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Treasury prices mostly higher as Federal Reserve said it is set to unwind balance sheet this year

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Scott Olson | Getty Images

U.S. government debt prices were higher on Friday as the Federal Reserve said it is set to unwind its balance sheet this year in the latest minutes from the central bank.

During the Federal Open Market Committee meeting in March, officials said they want to begin shredding the $4.5 trillion in bonds the central bank is holding on its balance sheet, according to the summary text.

The yield on benchmark 10-year Treasury notes was lower at around 2.344 percent, while the yield on the 30-year Treasury bond was slight higher at 2.995 percent.

Symbol
Yield
 
Change
%Change
US 3-MO
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US 1-YR
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US 2-YR
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US 5-YR
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US 10-YR
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US 30-YR
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Treasury yields have been trending lower since mid-March. However, strategists have said bonds were overbought, and yields broke a downtrend Tuesday morning, as President Trump met at the White House with CEOs to discuss deregulation, infrastructure and other topics.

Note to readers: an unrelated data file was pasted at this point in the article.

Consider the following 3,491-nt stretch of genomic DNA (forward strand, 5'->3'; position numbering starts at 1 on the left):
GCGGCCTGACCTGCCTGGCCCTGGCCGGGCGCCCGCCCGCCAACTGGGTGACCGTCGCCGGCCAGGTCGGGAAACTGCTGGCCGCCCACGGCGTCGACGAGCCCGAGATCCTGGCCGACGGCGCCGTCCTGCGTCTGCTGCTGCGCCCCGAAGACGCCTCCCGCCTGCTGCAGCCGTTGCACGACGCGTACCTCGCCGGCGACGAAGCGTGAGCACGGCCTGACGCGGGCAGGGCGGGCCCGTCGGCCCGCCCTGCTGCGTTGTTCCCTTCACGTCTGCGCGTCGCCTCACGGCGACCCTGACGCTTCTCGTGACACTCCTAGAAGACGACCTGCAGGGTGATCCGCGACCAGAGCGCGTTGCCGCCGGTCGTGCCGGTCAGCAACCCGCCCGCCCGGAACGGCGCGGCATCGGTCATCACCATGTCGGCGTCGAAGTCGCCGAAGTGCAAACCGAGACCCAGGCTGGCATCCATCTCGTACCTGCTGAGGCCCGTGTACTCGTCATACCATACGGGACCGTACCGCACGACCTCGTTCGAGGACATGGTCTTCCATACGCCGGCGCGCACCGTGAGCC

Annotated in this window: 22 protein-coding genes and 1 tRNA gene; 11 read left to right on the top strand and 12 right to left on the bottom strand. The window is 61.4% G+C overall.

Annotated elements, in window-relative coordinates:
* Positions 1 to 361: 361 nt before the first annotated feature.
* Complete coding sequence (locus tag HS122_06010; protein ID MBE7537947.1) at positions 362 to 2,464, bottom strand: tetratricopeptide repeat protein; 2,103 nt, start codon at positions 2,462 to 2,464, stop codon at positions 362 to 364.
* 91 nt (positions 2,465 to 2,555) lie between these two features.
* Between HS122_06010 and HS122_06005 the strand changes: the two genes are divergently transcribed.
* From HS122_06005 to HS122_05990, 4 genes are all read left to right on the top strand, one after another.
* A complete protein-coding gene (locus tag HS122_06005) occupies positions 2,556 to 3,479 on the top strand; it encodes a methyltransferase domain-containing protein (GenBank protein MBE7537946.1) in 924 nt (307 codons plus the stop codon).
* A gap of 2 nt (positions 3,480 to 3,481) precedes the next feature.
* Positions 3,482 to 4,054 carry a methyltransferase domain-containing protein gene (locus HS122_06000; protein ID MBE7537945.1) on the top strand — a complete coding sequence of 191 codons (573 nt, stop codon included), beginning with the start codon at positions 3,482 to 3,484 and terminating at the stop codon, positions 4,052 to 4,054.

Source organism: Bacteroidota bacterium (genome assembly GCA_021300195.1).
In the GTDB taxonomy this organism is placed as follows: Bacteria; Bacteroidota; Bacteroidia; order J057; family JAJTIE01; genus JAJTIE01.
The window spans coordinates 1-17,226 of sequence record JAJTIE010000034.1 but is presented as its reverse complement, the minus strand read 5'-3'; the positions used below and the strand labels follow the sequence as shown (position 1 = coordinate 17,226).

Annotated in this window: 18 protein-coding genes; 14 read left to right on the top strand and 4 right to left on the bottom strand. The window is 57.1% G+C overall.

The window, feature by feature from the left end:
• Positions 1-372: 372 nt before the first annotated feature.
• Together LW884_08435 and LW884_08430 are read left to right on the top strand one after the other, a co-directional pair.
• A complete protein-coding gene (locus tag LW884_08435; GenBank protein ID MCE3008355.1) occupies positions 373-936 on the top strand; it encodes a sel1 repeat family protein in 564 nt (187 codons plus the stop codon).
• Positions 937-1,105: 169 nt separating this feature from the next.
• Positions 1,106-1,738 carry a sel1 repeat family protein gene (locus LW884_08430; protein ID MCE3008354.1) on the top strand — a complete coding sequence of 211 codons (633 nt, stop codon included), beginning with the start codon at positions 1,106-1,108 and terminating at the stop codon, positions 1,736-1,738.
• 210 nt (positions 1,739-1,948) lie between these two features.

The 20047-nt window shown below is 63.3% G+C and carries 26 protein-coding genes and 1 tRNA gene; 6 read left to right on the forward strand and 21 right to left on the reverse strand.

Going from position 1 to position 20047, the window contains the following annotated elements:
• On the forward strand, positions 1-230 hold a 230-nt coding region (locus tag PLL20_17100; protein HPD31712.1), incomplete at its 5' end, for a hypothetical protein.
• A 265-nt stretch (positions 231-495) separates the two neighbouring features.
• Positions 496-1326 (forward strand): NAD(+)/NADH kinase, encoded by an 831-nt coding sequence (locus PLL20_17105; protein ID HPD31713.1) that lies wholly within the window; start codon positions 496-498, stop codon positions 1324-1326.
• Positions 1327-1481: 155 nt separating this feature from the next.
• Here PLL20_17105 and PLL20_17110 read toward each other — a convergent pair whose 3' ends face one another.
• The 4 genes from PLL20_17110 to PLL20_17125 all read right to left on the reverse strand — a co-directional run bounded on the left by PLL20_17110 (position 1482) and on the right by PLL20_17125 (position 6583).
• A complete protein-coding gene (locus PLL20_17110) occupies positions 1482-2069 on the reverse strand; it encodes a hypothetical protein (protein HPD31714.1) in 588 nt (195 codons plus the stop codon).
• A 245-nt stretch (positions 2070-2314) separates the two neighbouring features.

Strategists also say it's possible the yield could break below 2 percent again, if there is no new strength in economic data or some form of cooperation among lawmakers emerges. The latter could drive it back toward 2.5 percent.

Private payrolls rose by 263,000 last month, well above a consensus estimate of 185,000. The February number was revised significantly lower, however, from the originally reported 298,000.

Other data released Wednesday the Institute for Supply Management non-manufacturing index which came in at 55.2, below an expected read if 57.

In oil markets, Brent crude traded at around $54.45 a barrel on Wednesday, up around 0.52 percent, while U.S. crude was around $51.23 a barrel, up around 0.39 percent.

—CNBC's Jeff Cox and Patti Domm contributed to this report